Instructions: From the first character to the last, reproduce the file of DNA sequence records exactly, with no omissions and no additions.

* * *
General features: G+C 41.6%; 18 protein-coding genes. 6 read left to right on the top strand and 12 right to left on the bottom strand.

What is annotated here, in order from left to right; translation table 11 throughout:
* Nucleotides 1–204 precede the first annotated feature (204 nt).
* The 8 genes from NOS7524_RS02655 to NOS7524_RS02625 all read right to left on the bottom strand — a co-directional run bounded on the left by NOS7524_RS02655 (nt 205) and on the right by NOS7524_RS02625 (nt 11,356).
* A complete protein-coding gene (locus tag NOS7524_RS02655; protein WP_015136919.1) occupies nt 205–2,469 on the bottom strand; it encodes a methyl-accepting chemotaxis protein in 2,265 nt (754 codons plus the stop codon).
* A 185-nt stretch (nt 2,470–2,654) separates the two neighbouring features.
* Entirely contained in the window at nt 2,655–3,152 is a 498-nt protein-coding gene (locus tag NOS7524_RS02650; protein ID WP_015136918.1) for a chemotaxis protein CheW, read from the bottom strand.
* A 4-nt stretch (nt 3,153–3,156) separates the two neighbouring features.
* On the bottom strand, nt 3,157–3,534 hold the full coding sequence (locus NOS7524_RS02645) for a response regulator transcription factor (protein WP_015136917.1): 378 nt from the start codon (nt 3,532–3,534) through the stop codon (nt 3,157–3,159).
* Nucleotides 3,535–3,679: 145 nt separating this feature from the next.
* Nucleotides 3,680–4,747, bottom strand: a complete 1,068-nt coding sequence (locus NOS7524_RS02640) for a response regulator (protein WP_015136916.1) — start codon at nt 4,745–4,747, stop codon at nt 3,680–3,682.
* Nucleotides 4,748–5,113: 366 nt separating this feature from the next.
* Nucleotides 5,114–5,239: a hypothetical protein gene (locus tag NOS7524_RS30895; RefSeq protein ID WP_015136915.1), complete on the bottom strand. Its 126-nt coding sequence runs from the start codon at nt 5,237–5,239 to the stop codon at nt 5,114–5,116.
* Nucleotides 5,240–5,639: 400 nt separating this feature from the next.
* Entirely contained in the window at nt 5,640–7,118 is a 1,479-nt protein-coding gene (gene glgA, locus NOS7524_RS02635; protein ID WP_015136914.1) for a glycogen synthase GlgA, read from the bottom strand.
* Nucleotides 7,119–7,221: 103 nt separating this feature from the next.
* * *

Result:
General features: G+C 41.6%; 18 protein-coding genes. 6 read left to right on the top strand and 12 right to left on the bottom strand.

What is annotated here, in order from left to right; translation table 11 throughout:
* Nucleotides 1–204 precede the first annotated feature (204 nt).
* The 8 genes from NOS7524_RS02655 to NOS7524_RS02625 all read right to left on the bottom strand — a co-directional run bounded on the left by NOS7524_RS02655 (nt 205) and on the right by NOS7524_RS02625 (nt 11,356).
* A complete protein-coding gene (locus tag NOS7524_RS02655; protein WP_015136919.1) occupies nt 205–2,469 on the bottom strand; it encodes a methyl-accepting chemotaxis protein in 2,265 nt (754 codons plus the stop codon).
* A 185-nt stretch (nt 2,470–2,654) separates the two neighbouring features.
* Entirely contained in the window at nt 2,655–3,152 is a 498-nt protein-coding gene (locus tag NOS7524_RS02650; protein ID WP_015136918.1) for a chemotaxis protein CheW, read from the bottom strand.
* A 4-nt stretch (nt 3,153–3,156) separates the two neighbouring features.
* On the bottom strand, nt 3,157–3,534 hold the full coding sequence (locus NOS7524_RS02645) for a response regulator transcription factor (protein WP_015136917.1): 378 nt from the start codon (nt 3,532–3,534) through the stop codon (nt 3,157–3,159).
* Nucleotides 3,535–3,679: 145 nt separating this feature from the next.
* Nucleotides 3,680–4,747, bottom strand: a complete 1,068-nt coding sequence (locus NOS7524_RS02640) for a response regulator (protein WP_015136916.1) — start codon at nt 4,745–4,747, stop codon at nt 3,680–3,682.
* Nucleotides 4,748–5,113: 366 nt separating this feature from the next.
* Nucleotides 5,114–5,239: a hypothetical protein gene (locus tag NOS7524_RS30895; RefSeq protein ID WP_015136915.1), complete on the bottom strand. Its 126-nt coding sequence runs from the start codon at nt 5,237–5,239 to the stop codon at nt 5,114–5,116.
* Nucleotides 5,240–5,639: 400 nt separating this feature from the next.
* Entirely contained in the window at nt 5,640–7,118 is a 1,479-nt protein-coding gene (gene glgA, locus NOS7524_RS02635; protein ID WP_015136914.1) for a glycogen synthase GlgA, read from the bottom strand.
* Nucleotides 7,119–7,221: 103 nt separating this feature from the next.